Watch It

On DVD: Now | On Blu-ray: Now

Horrible Bosses Review Critics


Dave White Profile

More harmless than horrible. Read full review


Grae Drake Profile

Let's go kill some bosses! Read full review

Other Critics provided by

Critics scores range from 0 to 100, with higher scores indicating more favorable reviews.

  • 3.0

    out of 100

    Mixed or average reviews
    based on a weighted average of all
    critic review scores.

  • 30

    out of 100

    Wall Street Journal Joe Morgenstern

    Horrible Bosses has preposterousness to burn, but no finesse and no interest in having any.

    Read Full Review

  • 30

    out of 100

    The Hollywood Reporter Kirk Honeycutt

    The lameness of the gags and dialogue and the film's frequent deep dives for the bottom at the expense of real comedy speak to desperation in Hollywood to figure out the audience for contemporary naughty comedy.

    Read Full Review

  • 75

    out of 100

    USA Today Scott Bowles

    It's over-the-top stuff, to be sure. But Bosses never crosses that line into the macabre.

    Read Full Review

  • 91

    out of 100

    Entertainment Weekly Lisa Schwarzbaum

    A bouncy, well-built, delightfully nasty tale of resentment, desperation, and amoral revenge that does for employer-employee relations what Danny DeVito and Bette Midler did for the bonds of matrimony in the great 1986 Zucker brothers comedy "Ruthless People."

    Read Full Review

  • See all Horrible Bosses reviews at

For Families provided by Common Sense Media

Iffy for 17+

All-star comedy is pretty raunchy -- and hilarious.

What Parents Need to Know

Parents need to know that this funny-but-raunchy comedy earns its R rating with scenes that include violence (guns and shooting, some fighting), heavy sexual innuendo (though no nudity), and almost constant foul language (including "f--k," "s--t," "p---y," and much more). Plus, one of the movie's villains has a cocaine problem, and the main characters are seen (accidentally) getting high as well as drinking. Of the three main characters (played by Jason Bateman, Jason Sudeikis, and Charlie Day), one is a serial seducer who sleeps with more than one woman during the movie, but the others -- despite planning to murder their evil bosses (Kevin Spacey, Colin Farrell, and Jennifer Aniston) -- are generally good-hearted people.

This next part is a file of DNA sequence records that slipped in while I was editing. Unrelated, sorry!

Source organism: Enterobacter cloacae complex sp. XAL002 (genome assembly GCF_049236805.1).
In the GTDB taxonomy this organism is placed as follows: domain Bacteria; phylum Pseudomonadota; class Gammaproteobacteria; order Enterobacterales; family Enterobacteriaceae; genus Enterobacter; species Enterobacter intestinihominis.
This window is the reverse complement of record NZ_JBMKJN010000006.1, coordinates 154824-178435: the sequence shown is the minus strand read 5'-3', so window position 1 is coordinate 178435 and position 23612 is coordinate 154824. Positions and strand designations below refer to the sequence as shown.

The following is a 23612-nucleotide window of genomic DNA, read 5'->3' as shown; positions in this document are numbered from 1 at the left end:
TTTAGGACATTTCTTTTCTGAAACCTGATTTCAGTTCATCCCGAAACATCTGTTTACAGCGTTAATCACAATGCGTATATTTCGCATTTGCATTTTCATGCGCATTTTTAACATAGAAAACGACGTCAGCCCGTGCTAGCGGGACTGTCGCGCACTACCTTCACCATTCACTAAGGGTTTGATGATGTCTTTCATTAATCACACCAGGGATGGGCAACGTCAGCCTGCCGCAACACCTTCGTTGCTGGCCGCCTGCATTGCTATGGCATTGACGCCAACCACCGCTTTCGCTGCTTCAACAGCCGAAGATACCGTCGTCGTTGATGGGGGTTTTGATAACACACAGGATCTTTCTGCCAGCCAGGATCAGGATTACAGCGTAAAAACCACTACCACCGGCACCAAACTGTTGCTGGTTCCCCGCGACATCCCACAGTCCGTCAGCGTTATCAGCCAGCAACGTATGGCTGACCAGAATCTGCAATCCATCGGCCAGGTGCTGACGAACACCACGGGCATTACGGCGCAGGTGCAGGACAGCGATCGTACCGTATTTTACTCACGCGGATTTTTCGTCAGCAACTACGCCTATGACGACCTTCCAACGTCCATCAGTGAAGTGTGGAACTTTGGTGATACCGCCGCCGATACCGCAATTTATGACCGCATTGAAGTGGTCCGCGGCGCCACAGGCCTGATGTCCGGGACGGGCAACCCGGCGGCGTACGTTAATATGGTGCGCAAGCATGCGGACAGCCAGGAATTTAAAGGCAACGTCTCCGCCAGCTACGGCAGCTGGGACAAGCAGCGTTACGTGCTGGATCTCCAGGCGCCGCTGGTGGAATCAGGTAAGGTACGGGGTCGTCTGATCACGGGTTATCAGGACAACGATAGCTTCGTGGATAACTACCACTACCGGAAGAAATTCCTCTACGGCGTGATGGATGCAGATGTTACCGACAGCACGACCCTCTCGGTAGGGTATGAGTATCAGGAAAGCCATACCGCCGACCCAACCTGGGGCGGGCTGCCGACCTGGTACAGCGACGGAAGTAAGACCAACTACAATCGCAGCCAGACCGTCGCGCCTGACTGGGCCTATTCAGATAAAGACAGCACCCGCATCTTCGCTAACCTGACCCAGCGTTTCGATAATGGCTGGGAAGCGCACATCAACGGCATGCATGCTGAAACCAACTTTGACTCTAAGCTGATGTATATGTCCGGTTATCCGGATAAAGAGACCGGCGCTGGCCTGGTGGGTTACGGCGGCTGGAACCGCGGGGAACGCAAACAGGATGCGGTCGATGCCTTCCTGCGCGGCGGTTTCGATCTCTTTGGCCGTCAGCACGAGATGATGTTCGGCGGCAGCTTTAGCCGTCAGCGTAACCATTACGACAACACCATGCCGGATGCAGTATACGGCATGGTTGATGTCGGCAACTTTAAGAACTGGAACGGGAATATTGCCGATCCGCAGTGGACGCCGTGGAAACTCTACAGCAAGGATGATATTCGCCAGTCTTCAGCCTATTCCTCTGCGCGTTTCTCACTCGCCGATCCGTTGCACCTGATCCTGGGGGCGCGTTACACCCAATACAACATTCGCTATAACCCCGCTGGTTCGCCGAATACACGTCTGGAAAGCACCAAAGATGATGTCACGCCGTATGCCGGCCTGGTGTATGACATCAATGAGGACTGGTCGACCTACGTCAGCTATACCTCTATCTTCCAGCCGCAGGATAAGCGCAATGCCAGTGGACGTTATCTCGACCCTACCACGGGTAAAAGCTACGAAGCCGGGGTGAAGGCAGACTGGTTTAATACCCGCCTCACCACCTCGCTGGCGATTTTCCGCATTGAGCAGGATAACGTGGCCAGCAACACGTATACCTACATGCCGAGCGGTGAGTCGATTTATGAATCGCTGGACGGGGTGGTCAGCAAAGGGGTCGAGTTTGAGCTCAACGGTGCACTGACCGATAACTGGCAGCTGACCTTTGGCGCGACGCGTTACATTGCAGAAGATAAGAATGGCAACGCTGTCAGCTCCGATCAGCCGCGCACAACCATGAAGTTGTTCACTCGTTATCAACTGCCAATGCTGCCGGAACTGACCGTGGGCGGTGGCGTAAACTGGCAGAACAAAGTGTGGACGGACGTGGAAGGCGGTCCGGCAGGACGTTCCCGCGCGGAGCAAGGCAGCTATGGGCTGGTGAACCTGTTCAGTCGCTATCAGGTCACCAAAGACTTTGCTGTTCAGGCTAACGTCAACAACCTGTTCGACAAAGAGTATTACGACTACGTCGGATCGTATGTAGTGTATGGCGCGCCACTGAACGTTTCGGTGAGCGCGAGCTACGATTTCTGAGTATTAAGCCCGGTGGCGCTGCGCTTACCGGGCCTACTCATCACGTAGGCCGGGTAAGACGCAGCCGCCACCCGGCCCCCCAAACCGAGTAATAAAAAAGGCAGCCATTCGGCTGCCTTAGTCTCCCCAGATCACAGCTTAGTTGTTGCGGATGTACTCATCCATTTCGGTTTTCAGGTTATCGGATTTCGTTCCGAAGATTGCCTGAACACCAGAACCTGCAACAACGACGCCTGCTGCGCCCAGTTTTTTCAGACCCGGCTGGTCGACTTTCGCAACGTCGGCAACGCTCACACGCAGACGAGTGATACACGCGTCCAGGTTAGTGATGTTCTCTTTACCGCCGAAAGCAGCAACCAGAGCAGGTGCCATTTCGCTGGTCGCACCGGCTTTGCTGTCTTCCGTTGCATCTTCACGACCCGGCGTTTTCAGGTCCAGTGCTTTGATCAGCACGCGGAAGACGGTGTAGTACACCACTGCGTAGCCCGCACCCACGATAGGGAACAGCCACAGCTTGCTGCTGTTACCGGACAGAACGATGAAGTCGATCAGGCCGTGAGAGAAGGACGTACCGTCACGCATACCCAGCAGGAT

• Families can talk about whether the main characters are sympathetic and/or admirable people. What makes them different from their bosses?
  • At least two characters think about sex most of the time and sleep with more than one partner. Is this a healthy outlet for them? What could they do differently?
  • Do the horrible bosses qualify as bullies? What are some more positive ways to handle bullies?

The good stuff
  • message true1

    Messages: The three main characters each have a serious problem to solve, with seemingly no easy or rational way out. Their behavior -- planning to murder their "horrible bosses" -- is inexcusable, but the movie shows that none of them would really go through with it. The fact that they actually take steps to solve their problems is somewhat admirable, and in the end they do learn to be (slightly) more responsible.

  • rolemodels true0

    Role models: Kurt is a serial seducer who sleeps with at least two women during the course of the movie, and Nick seems like the most calculating (and therefore the most likely to go through with the plan). Dale isn't as smart as the other two, but of the three main characters, he seems to have the best heart and is usually the one who suggests doing the right thing. The bosses, of course, have no redeeming qualities.

What to watch for
  • violence false3

    Violence: One character pulls out a gun, fires several shots, and kills a man; there's a little blood. In another scene, a character stabs a man several times with a hypodermic needle in an effort to alleviate a fatal allergic reaction. A character is punched out. The main characters also sometimes squabble amongst themselves, slapping and hitting each other. One is sexually harassed by his boss.

  • sex false4

    Sex: No nudity, but very heavy sexual innuendo. One female character is constantly trying to seduce a male character. She appears with nothing on except a lab coat (which covers all her sensitive parts), taunts him with phallic imagery, and uses strong sexual language. One of the main characters is a serial seducer; he flirts with several women and sleeps with at least two of them (off screen). Another man also flirts with, kisses, and fondles many women. There's a scene involving a man who urinates on other men for pleasure, but nothing is shown.

  • language false5

    Language: Almost-constant strong language includes nonstop use of words including "f--k" and "s--t" (in all their variations), plus "p---y," "bitch," "a--hole," "c--k," "prick," "d--k," "balls," vagina," "faggot," "damn," "crap," "hand job," "goddamn," "douchebag," and "Jesus" (as an exclamation).

  • consumerism false1

    Consumerism: A mention of Applebee's, an image of a FedEx delivery person, and an image of someone playing Angry Birds.

  • drugsalcoholtobacco false3

    Drinking, drugs and smoking: One of the bad guys has a cocaine habit, though he's never seen snorting. The main characters accidentally drop a box containing cocaine and get a massive contact high from breathing the airborne powder. One of the heroes is tricked into gulping a glass of Scotch at work. The guys drink beer in a bar after work.